Venezuelan President Nicolas Maduro branded the sanctions as "insolent," as pressure piled up on him abroad and at home over his plan to elect a new body to rewrite the constitution.
The government of Venezuelan President Nicolas Maduro was hit by US sanctions and a 48-hour opposition-led nationwide strike on Wednesday, both aimed at thwarting his controversial plans to elect a new body to rewrite the constitution via a "Constituent Assembly."
Washington imposed sanctions on 13 senior officials of Venezuela's government, military and state oil company Petroleos de Venezuela SA (PDVSA). The US assets of interior minister, heads of the national police, army and national guard, the president of the electoral council, and the finance chief of PDVSA.
Maduro branded the sanctions as "insolent," as pressure piled up on him abroad and at home over his government's plan to hold the vote on constitutional changes.
The Trump administration is keeping all options on the table, including possible sanctions on Venezuela's oil sector, if Maduro goes ahead with plans to create a controversial new congress, a US official said on Wednesday.
Secretary of Treasury Steven Mnuchin said America was "standing by the Venezuelan people in their quest to restore their country to a full and prosperous democracy."
He warned that anybody elected to the Constituent Assembly could also be slapped with US sanctions.
The vote, which Maduro has vowed will be held on July 30, is to choose the 545 members of the "Constituent Assembly" to rival the opposition-held National Assembly and to redo the constitution.
The US announcement came as Venezuela's opposition launched its nationwide stoppage as part of a campaign to halt Sunday's vote and, more broadly, force Maduro from office through early elections.
The opposition, bolstered by an unofficial vote on July 16 that saw a third of the electorate reject Maduro's plan, has called for a boycott of the vote. The opposition has planned another major demonstration in the capital on Friday.
A fatiguing momentum?
The opposition says a 30-year-old man was killed in Western Merida state during an anti-government strike.
"No more dictatorship!" read signs on road barricades in eastern Caracas.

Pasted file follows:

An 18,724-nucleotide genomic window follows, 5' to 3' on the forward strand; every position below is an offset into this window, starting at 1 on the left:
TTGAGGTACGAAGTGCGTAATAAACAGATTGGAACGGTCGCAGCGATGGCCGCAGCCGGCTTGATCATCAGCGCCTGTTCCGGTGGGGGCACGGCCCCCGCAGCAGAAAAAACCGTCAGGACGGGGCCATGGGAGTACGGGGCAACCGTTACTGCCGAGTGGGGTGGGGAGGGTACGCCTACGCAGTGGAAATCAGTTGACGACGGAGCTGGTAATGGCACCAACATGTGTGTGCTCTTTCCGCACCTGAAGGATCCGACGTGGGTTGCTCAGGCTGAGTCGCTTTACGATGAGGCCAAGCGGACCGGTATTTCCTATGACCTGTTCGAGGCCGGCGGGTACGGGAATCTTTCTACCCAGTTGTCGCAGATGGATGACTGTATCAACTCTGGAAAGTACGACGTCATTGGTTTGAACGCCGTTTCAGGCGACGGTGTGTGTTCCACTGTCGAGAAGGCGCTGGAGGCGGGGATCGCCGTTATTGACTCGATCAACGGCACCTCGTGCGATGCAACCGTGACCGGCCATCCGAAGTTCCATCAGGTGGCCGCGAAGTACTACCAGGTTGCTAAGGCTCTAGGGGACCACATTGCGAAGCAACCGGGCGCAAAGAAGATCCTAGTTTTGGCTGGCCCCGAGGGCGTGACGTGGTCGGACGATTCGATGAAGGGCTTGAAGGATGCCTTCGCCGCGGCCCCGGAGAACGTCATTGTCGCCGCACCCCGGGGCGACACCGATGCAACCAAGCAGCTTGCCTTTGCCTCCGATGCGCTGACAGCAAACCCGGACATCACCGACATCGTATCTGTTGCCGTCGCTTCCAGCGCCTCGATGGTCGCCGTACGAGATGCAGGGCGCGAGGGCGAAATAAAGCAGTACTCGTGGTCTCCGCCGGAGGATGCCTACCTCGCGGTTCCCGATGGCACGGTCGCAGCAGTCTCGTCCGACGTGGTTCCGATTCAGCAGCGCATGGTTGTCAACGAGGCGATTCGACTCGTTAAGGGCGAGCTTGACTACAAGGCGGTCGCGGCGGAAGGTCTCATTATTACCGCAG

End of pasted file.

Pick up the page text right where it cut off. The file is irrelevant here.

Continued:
People gathered from dawn across Venezuela to block roads with rubbish, stones and tape, while many stores remained shut. Some areas came to a standstill, with streets deserted.
In a country suffering from widespread shortages of basic goods and soaring inflation, protesters are showing their discontent with Maduro's leadership.
Venezuela's currency reserves have dwindled to under $10 billion as the government keeps up debt repayments at the expense of imports to stave off a crippling default.
"It's the only way to show we are not with Maduro. They are few, but they have the weapons and the money," decorator Cletsi Xavier, 45, said, helping block the entrance to a freeway in upscale east Caracas with rope and iron metal sheets.
State enterprises, including PDVSA, stayed open and some working-class neighbourhoods were still buzzing with activity.
Overall, fewer people appeared to be heeding the shutdown than the millions who participated in a 24-hour strike last week when five people died in clashes.
In various places, National Guard troops fired tear gas at masked youths throwing rocks, witnesses said.
Maduro called the US punishment "illegal, insolent and unprecedented."
"Who do these imperialists in the United States think they are? The government of the world?" he said in a speech.
Maduro accuses the US of fomenting the unrest against him and his government, with the help of the conservative opposition. The Venezuelan military has declared its loyalty to him.
But some 70 percent of Venezuelans are opposed to the Constituent Assembly, according to polling firm Datanalisis.
The hardening political struggle has deepened fears that street violence that has erupted in Venezuela during anti-Maduro protests over the past four months could worsen.
Already more than 100 people have died.
Thousands of Venezuelans loaded with heavy bags have crossed the border into Colombia this week, fleeing the unrest.
"The elections are on Sunday and we really don't know what will happen," said Maria de los Angeles Pichardo, who left with her husband and son. "To be safe, we prefer to cross."
Ordinary Venezuelans remaining in their country are faced with severe shortages of food, medicine and basic supplies. Many believe ousting Maduro is their only hope for survival.
"Every time we're worse off, with long lines and shortages. I think I'll strike for 48 hours," said one Caracas resident, Maria Auxiliadora.
Prominent opposition leader Leopoldo Lopez made a direct appeal to the military early Wednesday to withdraw its support from Maduro's plan, which he called a "constitutional fraud" aimed at eliminating democratic rule.
The president's attorney general, Luisa Ortega, has also broken ranks with the government over the issue and become a vociferous opponent.
The National Assembly, meanwhile, has challenged the government by appointing 33 supreme court judges to rival ones loyal to Maduro.
Three of the "shadow" judges have been arrested in the past few days by Venezuelan intelligence officials.